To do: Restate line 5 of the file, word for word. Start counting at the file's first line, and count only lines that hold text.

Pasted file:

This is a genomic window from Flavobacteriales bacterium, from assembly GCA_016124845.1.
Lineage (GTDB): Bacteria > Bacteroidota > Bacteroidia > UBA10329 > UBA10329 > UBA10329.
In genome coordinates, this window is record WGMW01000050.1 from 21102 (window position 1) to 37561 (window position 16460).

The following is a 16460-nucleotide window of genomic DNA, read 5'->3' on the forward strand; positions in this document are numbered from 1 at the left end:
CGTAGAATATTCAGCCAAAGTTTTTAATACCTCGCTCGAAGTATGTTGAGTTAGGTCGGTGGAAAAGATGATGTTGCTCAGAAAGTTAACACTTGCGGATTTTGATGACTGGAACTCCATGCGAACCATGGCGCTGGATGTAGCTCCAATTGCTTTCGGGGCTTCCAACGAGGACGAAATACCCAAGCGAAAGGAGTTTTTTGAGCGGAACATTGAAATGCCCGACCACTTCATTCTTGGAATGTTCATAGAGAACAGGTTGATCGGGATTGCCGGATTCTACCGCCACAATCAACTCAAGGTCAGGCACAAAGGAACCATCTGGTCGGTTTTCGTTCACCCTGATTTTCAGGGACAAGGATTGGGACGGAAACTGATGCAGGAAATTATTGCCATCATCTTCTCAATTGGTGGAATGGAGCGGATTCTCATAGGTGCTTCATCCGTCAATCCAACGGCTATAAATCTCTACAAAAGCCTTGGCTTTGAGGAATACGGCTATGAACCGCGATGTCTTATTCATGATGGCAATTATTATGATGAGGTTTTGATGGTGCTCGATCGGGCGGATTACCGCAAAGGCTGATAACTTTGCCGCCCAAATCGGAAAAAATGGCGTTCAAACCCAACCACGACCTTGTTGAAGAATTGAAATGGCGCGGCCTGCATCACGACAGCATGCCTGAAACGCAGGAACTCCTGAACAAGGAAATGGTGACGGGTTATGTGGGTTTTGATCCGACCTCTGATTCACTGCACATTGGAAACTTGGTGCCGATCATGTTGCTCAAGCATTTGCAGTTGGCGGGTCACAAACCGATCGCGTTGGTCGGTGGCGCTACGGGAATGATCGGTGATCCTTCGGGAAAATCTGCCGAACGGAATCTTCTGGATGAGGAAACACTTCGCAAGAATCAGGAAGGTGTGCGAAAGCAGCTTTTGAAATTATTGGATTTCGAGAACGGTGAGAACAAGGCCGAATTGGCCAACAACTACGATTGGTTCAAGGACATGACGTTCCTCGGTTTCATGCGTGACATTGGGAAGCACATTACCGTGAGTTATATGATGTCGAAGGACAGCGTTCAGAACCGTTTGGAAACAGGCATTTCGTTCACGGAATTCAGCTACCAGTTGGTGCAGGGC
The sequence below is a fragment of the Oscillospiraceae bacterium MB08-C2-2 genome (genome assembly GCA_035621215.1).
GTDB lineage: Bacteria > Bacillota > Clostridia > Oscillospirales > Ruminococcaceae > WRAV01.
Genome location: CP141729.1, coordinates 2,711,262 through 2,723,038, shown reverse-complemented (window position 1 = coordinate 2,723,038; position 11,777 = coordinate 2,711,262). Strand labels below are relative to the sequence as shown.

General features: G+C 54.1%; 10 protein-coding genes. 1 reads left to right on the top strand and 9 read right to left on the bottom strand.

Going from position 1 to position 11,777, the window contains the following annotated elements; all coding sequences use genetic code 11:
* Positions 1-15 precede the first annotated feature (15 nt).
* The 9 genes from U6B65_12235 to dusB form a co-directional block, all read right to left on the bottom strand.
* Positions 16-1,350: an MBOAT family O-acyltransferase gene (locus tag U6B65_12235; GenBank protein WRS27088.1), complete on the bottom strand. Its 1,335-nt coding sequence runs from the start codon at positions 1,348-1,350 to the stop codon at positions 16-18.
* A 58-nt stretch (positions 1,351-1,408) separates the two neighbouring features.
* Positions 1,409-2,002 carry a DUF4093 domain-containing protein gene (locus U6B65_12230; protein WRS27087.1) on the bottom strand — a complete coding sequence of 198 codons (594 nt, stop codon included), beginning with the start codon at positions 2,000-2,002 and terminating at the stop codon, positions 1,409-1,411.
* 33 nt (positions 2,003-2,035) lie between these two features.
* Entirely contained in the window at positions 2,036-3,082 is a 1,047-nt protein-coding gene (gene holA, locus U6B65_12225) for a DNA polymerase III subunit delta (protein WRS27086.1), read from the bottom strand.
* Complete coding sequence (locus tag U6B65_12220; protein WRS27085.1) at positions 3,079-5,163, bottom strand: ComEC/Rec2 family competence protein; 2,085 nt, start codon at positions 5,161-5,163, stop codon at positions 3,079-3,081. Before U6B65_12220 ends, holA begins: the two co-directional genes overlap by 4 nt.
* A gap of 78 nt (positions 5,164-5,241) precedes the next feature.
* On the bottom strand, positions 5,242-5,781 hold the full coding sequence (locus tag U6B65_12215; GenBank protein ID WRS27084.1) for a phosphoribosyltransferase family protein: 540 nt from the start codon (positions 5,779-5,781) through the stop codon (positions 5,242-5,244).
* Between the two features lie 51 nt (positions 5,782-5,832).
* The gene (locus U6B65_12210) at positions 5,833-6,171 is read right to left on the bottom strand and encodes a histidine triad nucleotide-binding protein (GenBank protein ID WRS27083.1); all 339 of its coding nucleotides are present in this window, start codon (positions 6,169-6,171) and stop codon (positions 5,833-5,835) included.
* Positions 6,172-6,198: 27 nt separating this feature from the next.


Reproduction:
CGTAGAATATTCAGCCAAAGTTTTTAATACCTCGCTCGAAGTATGTTGAGTTAGGTCGGTGGAAAAGATGATGTTGCTCAGAAAGTTAACACTTGCGGATTTTGATGACTGGAACTCCATGCGAACCATGGCGCTGGATGTAGCTCCAATTGCTTTCGGGGCTTCCAACGAGGACGAAATACCCAAGCGAAAGGAGTTTTTTGAGCGGAACATTGAAATGCCCGACCACTTCATTCTTGGAATGTTCATAGAGAACAGGTTGATCGGGATTGCCGGATTCTACCGCCACAATCAACTCAAGGTCAGGCACAAAGGAACCATCTGGTCGGTTTTCGTTCACCCTGATTTTCAGGGACAAGGATTGGGACGGAAACTGATGCAGGAAATTATTGCCATCATCTTCTCAATTGGTGGAATGGAGCGGATTCTCATAGGTGCTTCATCCGTCAATCCAACGGCTATAAATCTCTACAAAAGCCTTGGCTTTGAGGAATACGGCTATGAACCGCGATGTCTTATTCATGATGGCAATTATTATGATGAGGTTTTGATGGTGCTCGATCGGGCGGATTACCGCAAAGGCTGATAACTTTGCCGCCCAAATCGGAAAAAATGGCGTTCAAACCCAACCACGACCTTGTTGAAGAATTGAAATGGCGCGGCCTGCATCACGACAGCATGCCTGAAACGCAGGAACTCCTGAACAAGGAAATGGTGACGGGTTATGTGGGTTTTGATCCGACCTCTGATTCACTGCACATTGGAAACTTGGTGCCGATCATGTTGCTCAAGCATTTGCAGTTGGCGGGTCACAAACCGATCGCGTTGGTCGGTGGCGCTACGGGAATGATCGGTGATCCTTCGGGAAAATCTGCCGAACGGAATCTTCTGGATGAGGAAACACTTCGCAAGAATCAGGAAGGTGTGCGAAAGCAGCTTTTGAAATTATTGGATTTCGAGAACGGTGAGAACAAGGCCGAATTGGCCAACAACTACGATTGGTTCAAGGACATGACGTTCCTCGGTTTCATGCGTGACATTGGGAAGCACATTACCGTGAGTTATATGATGTCGAAGGACAGCGTTCAGAACCGTTTGGAAACAGGCATTTCGTTCACGGAATTCAGCTACCAGTTGGTGCAGGGC